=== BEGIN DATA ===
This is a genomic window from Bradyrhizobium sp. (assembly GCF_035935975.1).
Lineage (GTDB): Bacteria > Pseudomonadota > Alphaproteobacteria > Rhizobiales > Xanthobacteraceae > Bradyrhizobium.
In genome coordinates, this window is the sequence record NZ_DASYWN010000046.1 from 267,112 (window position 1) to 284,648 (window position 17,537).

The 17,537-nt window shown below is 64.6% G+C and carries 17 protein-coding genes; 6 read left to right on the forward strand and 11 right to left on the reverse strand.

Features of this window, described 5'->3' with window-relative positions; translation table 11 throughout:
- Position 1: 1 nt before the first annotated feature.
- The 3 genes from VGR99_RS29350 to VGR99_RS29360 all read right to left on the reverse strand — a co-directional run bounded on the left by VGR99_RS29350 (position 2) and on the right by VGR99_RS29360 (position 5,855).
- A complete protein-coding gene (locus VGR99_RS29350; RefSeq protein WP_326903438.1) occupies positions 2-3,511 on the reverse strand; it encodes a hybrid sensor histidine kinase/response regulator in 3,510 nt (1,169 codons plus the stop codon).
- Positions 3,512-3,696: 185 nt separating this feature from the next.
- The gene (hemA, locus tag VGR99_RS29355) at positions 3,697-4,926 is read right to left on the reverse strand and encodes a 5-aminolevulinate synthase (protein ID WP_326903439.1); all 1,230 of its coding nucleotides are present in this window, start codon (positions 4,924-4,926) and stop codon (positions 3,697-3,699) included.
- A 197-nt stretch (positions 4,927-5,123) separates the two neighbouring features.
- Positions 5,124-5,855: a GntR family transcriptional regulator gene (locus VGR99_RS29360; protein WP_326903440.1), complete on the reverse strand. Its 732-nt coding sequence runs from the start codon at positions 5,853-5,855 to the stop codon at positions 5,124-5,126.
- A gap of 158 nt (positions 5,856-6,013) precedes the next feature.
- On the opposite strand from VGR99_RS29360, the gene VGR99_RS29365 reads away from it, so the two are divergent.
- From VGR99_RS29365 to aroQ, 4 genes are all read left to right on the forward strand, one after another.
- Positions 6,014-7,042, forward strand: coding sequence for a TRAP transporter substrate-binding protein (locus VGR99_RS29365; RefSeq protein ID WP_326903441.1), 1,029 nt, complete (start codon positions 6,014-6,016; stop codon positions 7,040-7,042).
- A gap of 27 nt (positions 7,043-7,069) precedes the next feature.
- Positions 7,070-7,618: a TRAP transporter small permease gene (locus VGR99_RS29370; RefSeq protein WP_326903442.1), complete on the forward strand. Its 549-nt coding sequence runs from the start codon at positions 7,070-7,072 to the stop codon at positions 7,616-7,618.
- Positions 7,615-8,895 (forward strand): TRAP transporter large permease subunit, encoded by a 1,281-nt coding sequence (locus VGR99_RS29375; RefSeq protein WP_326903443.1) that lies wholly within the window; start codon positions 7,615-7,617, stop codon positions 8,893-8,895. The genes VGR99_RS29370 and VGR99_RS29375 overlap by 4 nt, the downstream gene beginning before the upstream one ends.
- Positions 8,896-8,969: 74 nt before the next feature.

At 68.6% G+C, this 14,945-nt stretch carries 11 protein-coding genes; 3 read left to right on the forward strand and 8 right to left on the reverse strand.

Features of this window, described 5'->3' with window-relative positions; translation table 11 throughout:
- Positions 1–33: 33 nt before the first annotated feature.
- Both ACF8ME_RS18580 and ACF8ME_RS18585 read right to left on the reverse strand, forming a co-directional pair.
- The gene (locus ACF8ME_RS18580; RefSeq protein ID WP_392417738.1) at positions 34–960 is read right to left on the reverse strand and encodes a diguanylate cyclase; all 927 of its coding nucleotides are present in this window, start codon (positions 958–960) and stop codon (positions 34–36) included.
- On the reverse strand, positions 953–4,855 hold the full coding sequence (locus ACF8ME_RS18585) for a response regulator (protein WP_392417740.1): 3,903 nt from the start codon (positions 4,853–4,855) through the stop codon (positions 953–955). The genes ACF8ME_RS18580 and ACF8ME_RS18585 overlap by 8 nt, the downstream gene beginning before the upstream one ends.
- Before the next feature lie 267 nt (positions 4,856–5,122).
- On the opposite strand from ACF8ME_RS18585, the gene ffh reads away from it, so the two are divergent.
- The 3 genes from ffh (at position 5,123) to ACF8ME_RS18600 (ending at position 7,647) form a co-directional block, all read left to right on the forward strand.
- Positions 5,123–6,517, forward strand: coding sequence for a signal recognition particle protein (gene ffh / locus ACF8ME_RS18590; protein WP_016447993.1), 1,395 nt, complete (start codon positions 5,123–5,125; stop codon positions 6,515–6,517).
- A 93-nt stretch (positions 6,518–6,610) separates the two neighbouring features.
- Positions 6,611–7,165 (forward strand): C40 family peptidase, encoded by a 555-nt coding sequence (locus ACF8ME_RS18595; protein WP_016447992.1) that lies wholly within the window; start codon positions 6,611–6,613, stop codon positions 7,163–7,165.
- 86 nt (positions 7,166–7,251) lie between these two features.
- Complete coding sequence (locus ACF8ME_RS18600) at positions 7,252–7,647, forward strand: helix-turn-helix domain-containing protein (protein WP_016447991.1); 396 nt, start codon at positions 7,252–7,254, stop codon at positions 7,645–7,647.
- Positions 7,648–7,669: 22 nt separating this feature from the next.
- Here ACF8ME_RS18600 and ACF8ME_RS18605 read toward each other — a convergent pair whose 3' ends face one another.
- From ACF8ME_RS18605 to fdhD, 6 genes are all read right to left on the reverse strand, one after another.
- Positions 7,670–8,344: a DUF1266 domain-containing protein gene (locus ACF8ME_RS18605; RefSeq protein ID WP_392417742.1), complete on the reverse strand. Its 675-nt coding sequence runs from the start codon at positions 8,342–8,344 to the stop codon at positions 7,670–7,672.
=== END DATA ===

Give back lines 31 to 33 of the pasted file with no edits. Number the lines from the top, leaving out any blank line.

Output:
- A 93-nt stretch (positions 6,518–6,610) separates the two neighbouring features.
- Positions 6,611–7,165 (forward strand): C40 family peptidase, encoded by a 555-nt coding sequence (locus ACF8ME_RS18595; protein WP_016447992.1) that lies wholly within the window; start codon positions 6,611–6,613, stop codon positions 7,163–7,165.
- 86 nt (positions 7,166–7,251) lie between these two features.